This review is no takeaway from Martin's career or work--it just the book wound up being nothing more than a quick, pleasant summer read for me. If you're a Steve Martin fan, it's worth the time. Thanks Mr. Martin for sharing your story.

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  • Juan
  • New Orleans, LA, United States
  • 07-23-15

Not very intimate but that is Steve

What could have made this a 4 or 5-star listening experience for you?

Well Steve could have been more revealing about himself

Would you ever listen to anything by Steve Martin again?

Probably not

What did you like about the performance? What did you dislike?

His voice is smooth and his delivery excellent.

You didn’t love this book... but did it have any redeeming qualities?

Yes it did have some details about delivering comedy and did tell some details about what it is like about developing a comedy act. However it is lacks too much detail. Not too much introspection.

1 of 2 people found this review helpful

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Great (auto)biography.

I was unable to stop listening to the audio book read by the author. His beginnings were different than I imagined. He started working at age ten and never stopped. I understand now why he no longer does standup. I miss his wild and crazy humor, and applaud his movies. Bowfinger is my favorite.

1 of 2 people found this review helpful

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Thank you, Steve.

Nice to know more about one of my favorite people. Steve Martin shares bits of his life and early career as graciously as if he were my host and I, the listener, was his guest. I saw Steve perform on stage in the mid 1970's. His show was outstanding. Steve is a treasure. I hope he realizes how much joy he has brought into the lives of others.

1 of 2 people found this review helpful

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Enjoyable and unexpected

Would you consider the audio edition of Born Standing Up to be better than the print version?

Because Steve Martin read it himself, its like going to a stand up comedy show when he reads his own stuff.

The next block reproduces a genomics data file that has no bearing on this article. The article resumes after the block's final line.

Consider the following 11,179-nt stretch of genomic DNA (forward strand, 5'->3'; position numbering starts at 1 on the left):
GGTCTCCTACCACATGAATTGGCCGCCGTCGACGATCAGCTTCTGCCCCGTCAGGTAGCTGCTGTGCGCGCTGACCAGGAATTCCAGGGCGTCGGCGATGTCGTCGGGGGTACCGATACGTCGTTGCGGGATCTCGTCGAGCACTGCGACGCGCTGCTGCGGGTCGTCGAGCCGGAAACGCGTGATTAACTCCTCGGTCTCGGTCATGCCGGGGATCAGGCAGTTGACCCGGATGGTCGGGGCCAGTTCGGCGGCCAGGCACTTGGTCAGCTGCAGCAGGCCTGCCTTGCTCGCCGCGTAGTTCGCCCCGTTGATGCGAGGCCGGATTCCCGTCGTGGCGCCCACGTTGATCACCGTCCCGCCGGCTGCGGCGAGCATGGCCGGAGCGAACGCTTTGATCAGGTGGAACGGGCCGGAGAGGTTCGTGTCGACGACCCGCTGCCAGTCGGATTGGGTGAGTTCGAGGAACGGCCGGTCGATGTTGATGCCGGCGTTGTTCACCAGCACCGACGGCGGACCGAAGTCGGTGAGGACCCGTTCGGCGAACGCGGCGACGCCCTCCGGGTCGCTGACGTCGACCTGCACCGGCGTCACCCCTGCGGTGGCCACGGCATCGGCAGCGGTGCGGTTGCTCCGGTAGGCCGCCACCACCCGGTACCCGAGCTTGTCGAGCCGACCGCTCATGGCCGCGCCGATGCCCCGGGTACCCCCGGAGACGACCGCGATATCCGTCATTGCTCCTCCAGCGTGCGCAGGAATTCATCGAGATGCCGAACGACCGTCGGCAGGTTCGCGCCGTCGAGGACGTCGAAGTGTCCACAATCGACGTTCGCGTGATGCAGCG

What was one of the most memorable moments of Born Standing Up?

I enjoyed the whole book, the way he talks about his father is the most remember-able. Only because the way he talks about him, you can tell by the inflection in his voice that the feelings run deep there.

What about Steve Martin’s performance did you like?

I really liked it. It wasnt what I expected though. With Tina and Amy's books, I was laughing at what they were saying. But with Steve, it was so calm, like sitting down with a friend, listening to him tell me his life story. It was funny to me, but i connected to him on a different level that really makes me want to relisten to his book.

Was this a book you wanted to listen to all in one sitting?

I've learned to pace myself

Any additional comments?

I would like him to write more books and read more! I really like his voice!

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A Gorgeous and Melancholy Reflection on Entertaining

Steve Martin is a lyrical writer whose reflections on both his Southern California childhood and magic-infused early days of standup transcend the genre of "comedy autobiography" to reach a mystical, albeit heartbreaking meditation on death and, you might say, joy. Read with a forlorn and at times hilarious tone, he digs deep into his past as a new-comedy pioneer and the wounds of his disapproving father as he goes from joke-magician to television writer to the biggest live comedy act in history. Too, he explores how the bits got stale, and, as he so aptly describes, "when comedy stopped being fun and got serious," and he left the world of live performance for the ease of film. An essential read for any fan of Martin, and, for those with a cursory interest in entertainment and the history of television. "Born Standing Up", like Steve Martin, is wise, insightful, hilarious, and often devastatingly sad.

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Phenomenal

Poetic, candid, silly...absolutely brilliant. Steve Martin is a genius of all sorts. His descriptions are so vivid and effective that I really felt viscerally able to recall times before I was born. I so appreciate this window into his life.